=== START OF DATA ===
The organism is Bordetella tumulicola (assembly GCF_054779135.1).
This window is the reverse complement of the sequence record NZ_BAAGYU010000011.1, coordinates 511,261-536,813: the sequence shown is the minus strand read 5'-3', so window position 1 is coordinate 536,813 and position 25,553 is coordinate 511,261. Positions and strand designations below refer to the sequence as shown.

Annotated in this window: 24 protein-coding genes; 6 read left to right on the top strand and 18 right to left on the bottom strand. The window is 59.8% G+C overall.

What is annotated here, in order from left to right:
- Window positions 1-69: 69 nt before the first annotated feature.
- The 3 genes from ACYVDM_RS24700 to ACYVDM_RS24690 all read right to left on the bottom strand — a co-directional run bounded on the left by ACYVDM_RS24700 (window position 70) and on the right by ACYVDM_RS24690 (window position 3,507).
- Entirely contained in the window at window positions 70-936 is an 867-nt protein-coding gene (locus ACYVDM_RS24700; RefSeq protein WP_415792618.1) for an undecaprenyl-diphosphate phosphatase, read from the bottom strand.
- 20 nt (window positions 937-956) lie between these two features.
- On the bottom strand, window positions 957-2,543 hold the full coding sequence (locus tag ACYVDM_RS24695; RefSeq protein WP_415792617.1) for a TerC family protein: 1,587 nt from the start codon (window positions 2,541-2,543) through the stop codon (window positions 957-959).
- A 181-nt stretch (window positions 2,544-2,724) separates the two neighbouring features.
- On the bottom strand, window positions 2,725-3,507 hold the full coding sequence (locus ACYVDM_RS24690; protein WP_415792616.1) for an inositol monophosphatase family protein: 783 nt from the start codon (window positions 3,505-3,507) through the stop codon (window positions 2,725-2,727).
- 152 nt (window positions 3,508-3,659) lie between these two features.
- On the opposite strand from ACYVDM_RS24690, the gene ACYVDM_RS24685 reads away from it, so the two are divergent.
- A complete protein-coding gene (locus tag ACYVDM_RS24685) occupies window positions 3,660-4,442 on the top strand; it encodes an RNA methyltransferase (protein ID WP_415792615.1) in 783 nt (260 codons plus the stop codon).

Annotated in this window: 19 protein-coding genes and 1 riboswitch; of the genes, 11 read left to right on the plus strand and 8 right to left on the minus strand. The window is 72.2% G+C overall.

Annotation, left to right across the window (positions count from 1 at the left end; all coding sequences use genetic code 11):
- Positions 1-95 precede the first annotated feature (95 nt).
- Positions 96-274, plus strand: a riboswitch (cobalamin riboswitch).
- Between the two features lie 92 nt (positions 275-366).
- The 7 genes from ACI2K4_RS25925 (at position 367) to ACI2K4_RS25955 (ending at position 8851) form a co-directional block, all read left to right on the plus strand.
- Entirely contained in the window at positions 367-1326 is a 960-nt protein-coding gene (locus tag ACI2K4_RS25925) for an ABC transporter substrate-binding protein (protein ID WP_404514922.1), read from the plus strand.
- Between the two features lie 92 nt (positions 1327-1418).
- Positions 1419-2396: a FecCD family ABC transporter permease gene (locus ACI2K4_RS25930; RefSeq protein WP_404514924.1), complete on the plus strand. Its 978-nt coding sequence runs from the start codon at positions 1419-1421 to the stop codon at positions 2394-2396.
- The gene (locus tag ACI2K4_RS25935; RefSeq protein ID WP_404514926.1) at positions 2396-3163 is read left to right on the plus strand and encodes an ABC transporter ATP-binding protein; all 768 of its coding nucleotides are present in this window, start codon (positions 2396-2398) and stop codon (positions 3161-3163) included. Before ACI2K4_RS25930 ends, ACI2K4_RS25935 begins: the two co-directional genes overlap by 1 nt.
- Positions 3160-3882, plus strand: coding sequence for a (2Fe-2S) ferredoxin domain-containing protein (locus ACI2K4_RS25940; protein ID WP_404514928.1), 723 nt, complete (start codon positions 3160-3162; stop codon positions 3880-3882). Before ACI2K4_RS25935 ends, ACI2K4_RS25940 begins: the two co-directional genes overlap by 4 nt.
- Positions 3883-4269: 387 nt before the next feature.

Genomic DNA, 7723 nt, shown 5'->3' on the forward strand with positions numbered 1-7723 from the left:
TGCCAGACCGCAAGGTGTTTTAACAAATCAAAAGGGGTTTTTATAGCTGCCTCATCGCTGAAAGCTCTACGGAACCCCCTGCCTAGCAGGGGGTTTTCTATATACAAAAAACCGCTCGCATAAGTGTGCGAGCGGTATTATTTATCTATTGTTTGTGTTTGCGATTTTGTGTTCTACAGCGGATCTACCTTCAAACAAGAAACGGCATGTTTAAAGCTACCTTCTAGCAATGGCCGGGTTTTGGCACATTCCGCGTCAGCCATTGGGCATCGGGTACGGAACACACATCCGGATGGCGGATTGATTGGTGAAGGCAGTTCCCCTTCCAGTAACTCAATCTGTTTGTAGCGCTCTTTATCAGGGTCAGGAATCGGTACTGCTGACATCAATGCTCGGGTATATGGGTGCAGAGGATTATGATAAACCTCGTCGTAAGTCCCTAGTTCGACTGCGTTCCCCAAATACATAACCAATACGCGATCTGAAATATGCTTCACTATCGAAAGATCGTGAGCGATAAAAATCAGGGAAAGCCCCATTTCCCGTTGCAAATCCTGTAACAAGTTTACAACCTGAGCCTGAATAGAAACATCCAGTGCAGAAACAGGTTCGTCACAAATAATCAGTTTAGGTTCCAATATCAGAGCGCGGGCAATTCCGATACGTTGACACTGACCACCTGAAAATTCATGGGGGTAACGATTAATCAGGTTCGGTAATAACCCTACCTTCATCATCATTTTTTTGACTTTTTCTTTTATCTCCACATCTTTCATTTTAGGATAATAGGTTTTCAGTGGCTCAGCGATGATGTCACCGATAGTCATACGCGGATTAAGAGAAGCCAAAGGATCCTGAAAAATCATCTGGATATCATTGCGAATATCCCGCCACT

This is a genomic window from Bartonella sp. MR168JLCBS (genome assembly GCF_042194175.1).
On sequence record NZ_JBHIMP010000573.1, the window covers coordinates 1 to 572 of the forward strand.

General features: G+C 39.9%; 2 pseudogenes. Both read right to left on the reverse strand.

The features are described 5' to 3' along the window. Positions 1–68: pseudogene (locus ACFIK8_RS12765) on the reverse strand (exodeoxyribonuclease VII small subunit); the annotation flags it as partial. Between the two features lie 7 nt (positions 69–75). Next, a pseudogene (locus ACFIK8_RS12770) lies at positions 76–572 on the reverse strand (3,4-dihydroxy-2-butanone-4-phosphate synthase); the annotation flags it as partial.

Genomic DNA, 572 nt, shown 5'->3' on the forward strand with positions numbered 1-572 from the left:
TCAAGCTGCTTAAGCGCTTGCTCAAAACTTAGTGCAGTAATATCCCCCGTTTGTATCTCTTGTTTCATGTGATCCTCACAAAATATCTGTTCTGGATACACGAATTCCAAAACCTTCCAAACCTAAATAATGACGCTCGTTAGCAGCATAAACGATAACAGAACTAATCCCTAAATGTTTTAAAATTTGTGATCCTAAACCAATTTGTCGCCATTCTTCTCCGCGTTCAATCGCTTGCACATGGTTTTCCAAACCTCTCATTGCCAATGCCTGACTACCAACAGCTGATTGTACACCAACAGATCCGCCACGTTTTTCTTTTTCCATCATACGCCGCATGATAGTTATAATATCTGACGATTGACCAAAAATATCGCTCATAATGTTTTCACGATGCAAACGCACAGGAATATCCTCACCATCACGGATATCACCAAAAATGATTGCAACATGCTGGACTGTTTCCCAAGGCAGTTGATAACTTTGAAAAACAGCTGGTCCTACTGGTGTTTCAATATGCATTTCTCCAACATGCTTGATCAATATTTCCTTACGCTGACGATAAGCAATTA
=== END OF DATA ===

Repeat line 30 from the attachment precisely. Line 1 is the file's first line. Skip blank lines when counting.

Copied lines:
On sequence record NZ_JBHIMP010000573.1, the window covers coordinates 1 to 572 of the forward strand.